With Taduno’s Song, Odafe Atogun steers the reader into a post-colonial dystopian society threatened by a formidable military rule. Atogun seems to have imbued the literary grace and musical effect of traditional griots into a modern narrative. He unearths oral tradition to spice his allusive storytelling. Using the character of Taduno, the novel’s protagonist, Atogun brings back the historical melee between two m-powers: the military power and the music power. The character of Taduno seems to be constructed out of the legendary Fela Anikulapo Kuti. However, in Taduno, the reader finds a different kind of Fela – a kind that uses a guitar and almost betrays his people for the love of a woman, and a kind more mythic than realistic.
Music vs Military
There is a quote by the legendary Fela: “music is the weapon of the future.” This novel borders on the effectiveness of this weapon and the possibility of victory.
In music, the musician and the people seem to find succour from the overwhelming misery they live in. Music empowers the people: “They all loved his music, because it enriched their lives with hopeful messages”. This frightens the government. In an interview with Kelechi Njoku, published on Brittle Paper, Atogun affirms this “A dictatorial government is often driven by its own fear. It is this fear that accounts for its brutal tendencies and drives its propagandist agenda, which becomes effective when it succeeds in taking over the minds of the people, who are perceived to be enemies of the state.” The government wants the people to live in fear and with a low spirit. But music alleviates the fear, and strengthens the spirit of the people. The government fears the possibility of an uprising and makes an attempt to destroy every vestige of music. The fact that the government is against music affirms the power of music.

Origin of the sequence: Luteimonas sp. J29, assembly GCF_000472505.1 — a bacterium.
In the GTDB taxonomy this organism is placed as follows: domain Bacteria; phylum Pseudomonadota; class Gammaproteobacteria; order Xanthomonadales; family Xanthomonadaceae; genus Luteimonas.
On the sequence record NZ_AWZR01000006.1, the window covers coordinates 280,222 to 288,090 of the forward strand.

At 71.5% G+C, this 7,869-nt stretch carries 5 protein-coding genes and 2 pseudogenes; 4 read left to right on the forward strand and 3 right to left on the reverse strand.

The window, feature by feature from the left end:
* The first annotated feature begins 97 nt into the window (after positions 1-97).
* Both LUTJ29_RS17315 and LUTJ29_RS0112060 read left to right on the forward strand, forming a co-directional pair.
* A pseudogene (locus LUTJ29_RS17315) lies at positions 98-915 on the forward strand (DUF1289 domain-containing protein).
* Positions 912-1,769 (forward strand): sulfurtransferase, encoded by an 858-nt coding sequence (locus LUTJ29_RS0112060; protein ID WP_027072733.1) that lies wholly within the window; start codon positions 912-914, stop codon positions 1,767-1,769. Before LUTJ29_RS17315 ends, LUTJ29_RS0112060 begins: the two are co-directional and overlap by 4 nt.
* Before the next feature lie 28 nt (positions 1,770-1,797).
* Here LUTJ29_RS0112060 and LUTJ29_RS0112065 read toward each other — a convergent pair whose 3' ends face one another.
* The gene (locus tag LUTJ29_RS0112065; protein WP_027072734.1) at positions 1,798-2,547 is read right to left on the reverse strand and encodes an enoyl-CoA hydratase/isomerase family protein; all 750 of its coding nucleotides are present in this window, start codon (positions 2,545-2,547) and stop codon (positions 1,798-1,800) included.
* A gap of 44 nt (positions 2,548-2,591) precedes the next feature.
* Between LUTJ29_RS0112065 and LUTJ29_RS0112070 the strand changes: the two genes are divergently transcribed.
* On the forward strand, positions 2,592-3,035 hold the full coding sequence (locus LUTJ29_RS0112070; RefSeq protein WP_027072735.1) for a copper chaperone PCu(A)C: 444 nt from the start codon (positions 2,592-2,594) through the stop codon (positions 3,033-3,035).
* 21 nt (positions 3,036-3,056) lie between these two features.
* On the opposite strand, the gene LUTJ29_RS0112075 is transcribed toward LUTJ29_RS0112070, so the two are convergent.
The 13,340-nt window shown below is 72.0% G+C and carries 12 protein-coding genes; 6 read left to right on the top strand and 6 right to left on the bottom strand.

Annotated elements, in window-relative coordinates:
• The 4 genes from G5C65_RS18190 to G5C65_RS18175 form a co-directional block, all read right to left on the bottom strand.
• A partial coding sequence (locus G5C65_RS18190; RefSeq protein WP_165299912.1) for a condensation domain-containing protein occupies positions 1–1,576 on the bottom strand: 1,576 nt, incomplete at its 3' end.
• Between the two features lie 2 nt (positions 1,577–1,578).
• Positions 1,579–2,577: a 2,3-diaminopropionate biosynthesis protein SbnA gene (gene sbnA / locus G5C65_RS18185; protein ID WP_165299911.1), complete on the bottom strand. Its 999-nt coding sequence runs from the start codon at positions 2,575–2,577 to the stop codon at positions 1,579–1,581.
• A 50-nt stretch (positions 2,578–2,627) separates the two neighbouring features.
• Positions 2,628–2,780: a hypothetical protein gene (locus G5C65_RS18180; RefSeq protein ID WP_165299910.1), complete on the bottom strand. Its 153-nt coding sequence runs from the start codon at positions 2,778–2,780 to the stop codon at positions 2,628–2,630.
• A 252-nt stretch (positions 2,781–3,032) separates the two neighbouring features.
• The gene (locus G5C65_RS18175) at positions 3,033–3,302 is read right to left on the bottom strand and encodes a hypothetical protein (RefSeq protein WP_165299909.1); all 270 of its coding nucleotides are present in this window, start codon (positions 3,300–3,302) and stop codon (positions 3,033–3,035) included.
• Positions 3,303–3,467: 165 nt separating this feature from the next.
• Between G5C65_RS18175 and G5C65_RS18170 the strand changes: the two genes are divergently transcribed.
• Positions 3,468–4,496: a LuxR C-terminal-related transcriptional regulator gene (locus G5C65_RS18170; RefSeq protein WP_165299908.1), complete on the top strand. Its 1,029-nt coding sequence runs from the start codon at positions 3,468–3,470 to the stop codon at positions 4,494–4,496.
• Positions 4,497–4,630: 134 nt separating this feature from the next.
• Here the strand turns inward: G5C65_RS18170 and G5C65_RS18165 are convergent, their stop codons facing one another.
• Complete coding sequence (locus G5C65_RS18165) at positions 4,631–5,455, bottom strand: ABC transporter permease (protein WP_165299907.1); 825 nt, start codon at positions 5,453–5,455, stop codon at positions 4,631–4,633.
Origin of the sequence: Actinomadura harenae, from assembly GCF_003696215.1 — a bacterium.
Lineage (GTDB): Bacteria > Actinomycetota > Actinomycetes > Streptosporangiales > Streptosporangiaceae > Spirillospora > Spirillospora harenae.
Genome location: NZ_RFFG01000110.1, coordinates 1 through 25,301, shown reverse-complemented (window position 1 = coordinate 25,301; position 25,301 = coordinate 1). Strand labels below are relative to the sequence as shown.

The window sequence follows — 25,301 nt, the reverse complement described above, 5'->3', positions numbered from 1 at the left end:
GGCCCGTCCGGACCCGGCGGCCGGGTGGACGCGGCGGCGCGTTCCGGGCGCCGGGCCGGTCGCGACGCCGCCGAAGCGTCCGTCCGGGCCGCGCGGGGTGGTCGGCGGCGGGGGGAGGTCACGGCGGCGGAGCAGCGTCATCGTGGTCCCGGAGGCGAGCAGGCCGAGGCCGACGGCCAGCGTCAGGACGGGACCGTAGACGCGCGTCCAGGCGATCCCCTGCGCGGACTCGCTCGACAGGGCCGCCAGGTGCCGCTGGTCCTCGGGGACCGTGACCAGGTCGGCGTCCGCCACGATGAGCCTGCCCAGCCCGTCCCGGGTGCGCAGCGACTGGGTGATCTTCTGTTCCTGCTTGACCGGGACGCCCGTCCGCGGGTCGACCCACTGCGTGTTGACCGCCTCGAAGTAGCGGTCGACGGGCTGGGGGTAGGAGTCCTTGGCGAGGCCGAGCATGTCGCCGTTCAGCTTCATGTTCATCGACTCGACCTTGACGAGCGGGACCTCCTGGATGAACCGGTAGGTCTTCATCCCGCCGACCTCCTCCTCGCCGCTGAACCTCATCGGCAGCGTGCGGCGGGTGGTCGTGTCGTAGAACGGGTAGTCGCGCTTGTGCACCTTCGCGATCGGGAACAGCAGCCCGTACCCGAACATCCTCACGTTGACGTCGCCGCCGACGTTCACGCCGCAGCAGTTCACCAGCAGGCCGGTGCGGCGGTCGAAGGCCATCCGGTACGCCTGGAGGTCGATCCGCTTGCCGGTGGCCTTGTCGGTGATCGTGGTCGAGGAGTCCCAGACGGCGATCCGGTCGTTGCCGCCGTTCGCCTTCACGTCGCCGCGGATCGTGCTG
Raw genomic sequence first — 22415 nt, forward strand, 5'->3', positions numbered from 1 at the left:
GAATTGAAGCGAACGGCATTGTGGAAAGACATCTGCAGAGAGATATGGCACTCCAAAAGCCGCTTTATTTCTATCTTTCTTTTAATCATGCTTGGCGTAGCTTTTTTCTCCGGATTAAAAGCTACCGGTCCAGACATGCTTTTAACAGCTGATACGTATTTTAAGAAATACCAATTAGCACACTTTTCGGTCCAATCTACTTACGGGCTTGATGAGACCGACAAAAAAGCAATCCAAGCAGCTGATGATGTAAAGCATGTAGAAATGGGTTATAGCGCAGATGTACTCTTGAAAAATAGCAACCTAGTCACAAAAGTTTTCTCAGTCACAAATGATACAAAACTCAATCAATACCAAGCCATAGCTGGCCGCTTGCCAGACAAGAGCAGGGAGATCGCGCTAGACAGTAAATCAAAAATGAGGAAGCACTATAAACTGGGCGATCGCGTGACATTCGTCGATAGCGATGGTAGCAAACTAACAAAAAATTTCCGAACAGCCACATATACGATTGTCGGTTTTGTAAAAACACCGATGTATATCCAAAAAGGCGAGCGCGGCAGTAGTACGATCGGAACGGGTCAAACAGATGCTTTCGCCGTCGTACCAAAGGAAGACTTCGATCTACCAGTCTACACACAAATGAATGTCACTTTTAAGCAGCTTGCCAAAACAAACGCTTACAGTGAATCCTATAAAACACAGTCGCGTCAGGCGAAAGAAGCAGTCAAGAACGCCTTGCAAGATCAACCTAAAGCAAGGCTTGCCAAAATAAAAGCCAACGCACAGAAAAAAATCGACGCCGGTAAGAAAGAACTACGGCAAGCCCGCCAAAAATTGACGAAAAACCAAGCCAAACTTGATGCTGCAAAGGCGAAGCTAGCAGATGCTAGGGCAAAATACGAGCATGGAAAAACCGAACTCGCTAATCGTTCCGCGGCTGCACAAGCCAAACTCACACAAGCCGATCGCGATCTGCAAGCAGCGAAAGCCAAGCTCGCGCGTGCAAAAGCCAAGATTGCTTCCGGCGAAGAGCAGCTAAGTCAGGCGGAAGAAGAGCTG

In the end, music may be a weapon, a valid one, but may not have enough power to conquer the military power. Although the music adorns the hearts of the people and gives them strength, they always end up in a “lopsided fight against the military.”
The Search for Self
Aside from the struggle between the two m-powers, there is an underlying search for self. At the beginning of the novel, we meet Taduno in exile. He had run away to avoid been captured (and probably killed) by the military “gofment.” By running away, it appears he has run away from his true self as the musician of the masses, a bard that is the beacon of hope to the people.